The eye complication incidence was significantly decreased in anti-VEGF (OR 0.29; 95% CI 0.10 to 0.82; P = 0.02) compared to laser with low heterogeneity in the results (I2 = 0%; P = 0.91) (Fig. 6). However, significance was not obvious for the eye complication incidence when the analyses were performed in each subgroup separately (RCT: OR 0.33, 95% CI 0.08 to 1.42, P = 0.14; CNS: OR 0.25, 95% CI 0.06 to 1.16, P = 0.08). In addition, myopia was also significantly decreased in anti-VEGF (WMD 3.03D; 95% CI 1.48 to 4.59; P = 0.0001) with low heterogeneity (I2 = 0%; P = 0.96) (Fig. 7).

Fig. 6

Forest plots depicting complication incidence reported in the included studies. ORs are shown with 95% CIs

Fig. 7

Forest plots depicting spherical equivalent reported in the included studies. WMDs are shown with 95% CIs


The meta-analysis of 4 RCTs and 6 CNSs included 1158 type-1 and threshold ROP patients and compared the efficacy of anti-VEGF and laser treatment; the results showed that laser treatment was efficacious, with a significantly reduced retreatment incidence. However, the anti-VEGF treatment was safer, with a relatively reduced complication incidence and less myopia. No significant difference in the recurrence incidence or time between treatment and retreatment was found.

However, with no significant difference, the anti-VEGF and laser treatments had a similar recurrence incidence of 0% to 21.4% and 0% to 21.9%, respectively, which may show that both treatments were efficacious. A retrospective case series that demonstrated the recurrence of type 1 ROP after intravitreal bevacizumab (IVB) monotherapy was recently performed by Mintz-Hittner et al. [27]. IVB monotherapy was considered to be efficacious with a recurrence incidence of 7.2% (34/471) in the study. owever, Mintz-Hittner also suggested that the recurrence incidence may actually be higher with the anti-VEGF treatment. Consequently, frequent follow-up is more necessary with anti-VEGF to ensure timely retreatment.

High heterogeneity was found when the analysis was performed in terms of recurrence incidence. The different definitions of recurrence in the studies examined here may have contributed to the heterogeneity. Recurrent neovascularization, recurrent plus disease, and progression of traction were defined as recurrence in some studies, while termination of retinal vascularization and development of a demarcation line were included in the definition by others [9, 11].

Moreover, spontaneous regression occurred in some recurrent cases, thus requiring no retreatment. Therefore, compared to the recurrence incidence, the retreatment incidence is more meaningful for assessing efficacy in this meta-analysis. Laser treatment had a significantly reduced retreatment incidence when the retreatment incidence was examined. Changes in the levels of VEGF may account for the increased retreatment incidence in anti-VEGF intravitreal administration. The anti-VEGF antibody, which is available immediately after administration, decreases the levels of VEGF in the vitreous. When the levels of the anti-VEGF antibody in the vitreous gradually reduce and do not reach the effective concentration, increased levels of VEGF contribute to the development of neovascularization and progression. A similar notion was emphasized in Lorenz’s study [28]. Moreover, Xiang et al. [29] suggested that a compensatory mechanism existed in vascular growth factors in ROP. Other factors were upregulated when VEGF was expressed at a low level. Such a phenomenon may partially explain why anti-VEGF has higher a retreatment incidence in ROP. Another explanation for the superiority of laser treatment may be the great expertise of the surgeons in applying the laser. All surgeons of the included studies were senior surgeons who were experienced in laser treatment. Inexperienced surgeons often leave some of the area untreated, called the skipped area. The skipped area increases the risk of recurrence and requires retreatment. In addition, the quality and quantity of laser burns are crucial in the laser treatment. The explanation is consistent with the findings by Karkhaneh et al. and Kuo et al. [25, 30].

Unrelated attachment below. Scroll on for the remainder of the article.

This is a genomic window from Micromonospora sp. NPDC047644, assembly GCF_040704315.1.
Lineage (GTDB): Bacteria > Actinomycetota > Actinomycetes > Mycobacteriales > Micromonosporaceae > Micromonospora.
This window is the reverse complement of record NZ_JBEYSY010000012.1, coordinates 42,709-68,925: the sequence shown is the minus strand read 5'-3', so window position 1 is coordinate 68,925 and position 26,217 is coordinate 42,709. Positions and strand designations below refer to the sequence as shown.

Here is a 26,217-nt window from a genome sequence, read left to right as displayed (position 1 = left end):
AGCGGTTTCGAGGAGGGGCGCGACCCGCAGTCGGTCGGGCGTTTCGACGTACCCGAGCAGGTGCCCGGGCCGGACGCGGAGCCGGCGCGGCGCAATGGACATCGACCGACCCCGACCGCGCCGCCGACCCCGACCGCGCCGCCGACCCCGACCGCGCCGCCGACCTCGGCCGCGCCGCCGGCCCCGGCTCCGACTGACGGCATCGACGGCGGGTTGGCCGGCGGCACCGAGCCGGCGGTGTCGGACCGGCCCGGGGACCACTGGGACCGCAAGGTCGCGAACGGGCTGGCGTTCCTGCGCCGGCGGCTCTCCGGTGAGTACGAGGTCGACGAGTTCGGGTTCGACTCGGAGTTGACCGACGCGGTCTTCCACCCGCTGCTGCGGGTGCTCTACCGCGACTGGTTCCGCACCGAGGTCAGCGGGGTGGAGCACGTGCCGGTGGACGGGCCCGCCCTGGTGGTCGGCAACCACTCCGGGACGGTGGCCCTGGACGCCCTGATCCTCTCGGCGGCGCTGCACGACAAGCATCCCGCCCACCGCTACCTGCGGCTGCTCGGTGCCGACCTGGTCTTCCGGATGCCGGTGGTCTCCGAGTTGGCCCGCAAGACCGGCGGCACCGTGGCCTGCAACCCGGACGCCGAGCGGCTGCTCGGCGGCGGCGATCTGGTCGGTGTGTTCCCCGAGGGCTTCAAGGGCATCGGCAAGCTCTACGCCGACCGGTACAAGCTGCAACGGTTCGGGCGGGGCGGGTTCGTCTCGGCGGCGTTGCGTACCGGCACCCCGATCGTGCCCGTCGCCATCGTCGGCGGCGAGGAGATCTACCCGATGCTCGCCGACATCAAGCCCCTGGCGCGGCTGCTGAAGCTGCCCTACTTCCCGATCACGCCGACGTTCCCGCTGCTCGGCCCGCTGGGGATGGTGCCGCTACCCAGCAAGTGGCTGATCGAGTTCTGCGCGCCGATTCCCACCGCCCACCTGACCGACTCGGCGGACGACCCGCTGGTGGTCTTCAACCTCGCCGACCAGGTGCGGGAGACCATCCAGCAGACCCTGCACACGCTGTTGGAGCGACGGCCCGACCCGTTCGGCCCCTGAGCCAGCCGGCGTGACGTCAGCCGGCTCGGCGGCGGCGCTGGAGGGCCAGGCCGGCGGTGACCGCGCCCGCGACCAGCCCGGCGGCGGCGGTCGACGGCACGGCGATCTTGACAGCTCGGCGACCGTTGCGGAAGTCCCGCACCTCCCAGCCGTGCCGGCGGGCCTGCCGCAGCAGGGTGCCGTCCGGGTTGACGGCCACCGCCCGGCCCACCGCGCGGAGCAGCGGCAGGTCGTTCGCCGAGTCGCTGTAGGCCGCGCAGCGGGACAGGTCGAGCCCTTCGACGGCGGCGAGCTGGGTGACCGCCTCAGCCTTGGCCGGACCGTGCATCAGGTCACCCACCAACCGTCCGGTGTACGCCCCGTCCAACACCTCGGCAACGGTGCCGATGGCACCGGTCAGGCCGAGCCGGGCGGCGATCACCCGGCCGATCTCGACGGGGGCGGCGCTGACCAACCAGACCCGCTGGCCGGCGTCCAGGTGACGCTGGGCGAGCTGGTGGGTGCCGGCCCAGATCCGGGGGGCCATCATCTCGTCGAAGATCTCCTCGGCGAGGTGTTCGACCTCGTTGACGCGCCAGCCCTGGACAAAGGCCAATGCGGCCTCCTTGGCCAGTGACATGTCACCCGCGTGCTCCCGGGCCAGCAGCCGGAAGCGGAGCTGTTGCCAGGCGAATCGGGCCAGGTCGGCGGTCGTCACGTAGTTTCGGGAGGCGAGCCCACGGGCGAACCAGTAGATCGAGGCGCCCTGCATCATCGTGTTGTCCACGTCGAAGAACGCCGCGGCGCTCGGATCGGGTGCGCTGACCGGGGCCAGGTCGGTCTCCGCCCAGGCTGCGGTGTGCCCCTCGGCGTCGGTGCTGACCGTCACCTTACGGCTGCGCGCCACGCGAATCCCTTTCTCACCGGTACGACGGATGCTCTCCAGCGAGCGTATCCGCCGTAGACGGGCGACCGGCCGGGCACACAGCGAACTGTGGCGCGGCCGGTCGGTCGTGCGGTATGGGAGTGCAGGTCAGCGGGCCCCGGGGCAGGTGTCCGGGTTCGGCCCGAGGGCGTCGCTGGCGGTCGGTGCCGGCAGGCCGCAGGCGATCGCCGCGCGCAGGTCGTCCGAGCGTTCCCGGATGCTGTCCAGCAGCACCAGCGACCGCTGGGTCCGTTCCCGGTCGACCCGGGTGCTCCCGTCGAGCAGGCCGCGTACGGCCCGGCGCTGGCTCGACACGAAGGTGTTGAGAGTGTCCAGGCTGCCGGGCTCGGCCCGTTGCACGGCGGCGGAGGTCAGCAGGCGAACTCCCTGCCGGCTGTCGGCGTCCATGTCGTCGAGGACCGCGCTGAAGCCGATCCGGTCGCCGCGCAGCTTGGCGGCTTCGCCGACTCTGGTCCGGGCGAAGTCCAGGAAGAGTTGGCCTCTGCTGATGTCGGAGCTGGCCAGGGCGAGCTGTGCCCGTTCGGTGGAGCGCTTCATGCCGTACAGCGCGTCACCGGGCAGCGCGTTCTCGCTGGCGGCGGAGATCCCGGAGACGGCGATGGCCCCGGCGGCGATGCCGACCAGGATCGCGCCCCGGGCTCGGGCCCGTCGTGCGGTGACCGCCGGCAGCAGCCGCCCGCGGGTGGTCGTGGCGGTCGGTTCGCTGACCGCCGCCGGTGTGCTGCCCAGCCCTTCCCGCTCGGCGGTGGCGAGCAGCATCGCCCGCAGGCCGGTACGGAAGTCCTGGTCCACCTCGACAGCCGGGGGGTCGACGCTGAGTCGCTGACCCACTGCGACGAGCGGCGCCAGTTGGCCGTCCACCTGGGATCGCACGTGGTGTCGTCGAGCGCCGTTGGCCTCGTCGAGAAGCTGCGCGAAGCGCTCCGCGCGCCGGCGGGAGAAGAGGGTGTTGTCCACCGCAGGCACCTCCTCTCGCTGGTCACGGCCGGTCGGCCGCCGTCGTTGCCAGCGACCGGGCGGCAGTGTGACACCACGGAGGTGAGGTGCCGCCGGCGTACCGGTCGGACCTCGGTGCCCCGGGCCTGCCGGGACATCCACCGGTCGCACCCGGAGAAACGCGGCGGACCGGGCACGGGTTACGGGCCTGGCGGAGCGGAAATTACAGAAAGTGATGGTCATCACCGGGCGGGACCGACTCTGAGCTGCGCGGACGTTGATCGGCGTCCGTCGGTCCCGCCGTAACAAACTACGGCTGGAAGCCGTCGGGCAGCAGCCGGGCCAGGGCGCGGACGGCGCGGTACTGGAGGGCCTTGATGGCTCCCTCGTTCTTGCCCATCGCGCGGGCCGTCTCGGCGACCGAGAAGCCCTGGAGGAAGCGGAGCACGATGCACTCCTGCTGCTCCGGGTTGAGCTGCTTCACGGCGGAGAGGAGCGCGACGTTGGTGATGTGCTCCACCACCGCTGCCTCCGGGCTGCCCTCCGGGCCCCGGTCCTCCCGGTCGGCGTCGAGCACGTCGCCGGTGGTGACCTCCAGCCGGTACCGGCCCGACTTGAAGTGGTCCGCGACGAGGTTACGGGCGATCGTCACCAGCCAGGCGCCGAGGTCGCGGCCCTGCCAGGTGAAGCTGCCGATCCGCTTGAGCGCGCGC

No significant difference was found in the time between treatment and retreatment in both groups. Because the recurrence time was not documented in most studies, the retreatment time was applied. However, the term was documented in only 3 studies, and the sample size was small. The result needs to be confirmed by further research. In our meta-analysis, the longest retreatment time was 17 weeks (PMA not more than 57 weeks), which means the recurrence time may be even shorter. The mean follow-up periods in all studies were variable, but they were not less than 24 weeks (PMA not more than 64 weeks). For anti-VEGF-treated eyes in particular, the follow-up period should be longer in case of recurrence. Consistently, a postmenstrual age (PMA) of 54 weeks was applied as the primary end-point for recurrence in the BEAT-ROP study [13]. A mean PMA of 70 weeks during the follow-up period was recommended in later studies because of late recurrence at 69 weeks PMA after IVB treatment [31, 32]. Recently, Gunay et al. [11] reported that no further recurrence was observed at PMAs of 62.90 weeks and 69.18 weeks in intravitreal ranibizumab (IVR)-treated and IVB-treated patients, respectively. A longer follow-up period (approximately PMA 70 weeks) may be suitable for the monitoring of recurrence when anti-VEGF is performed.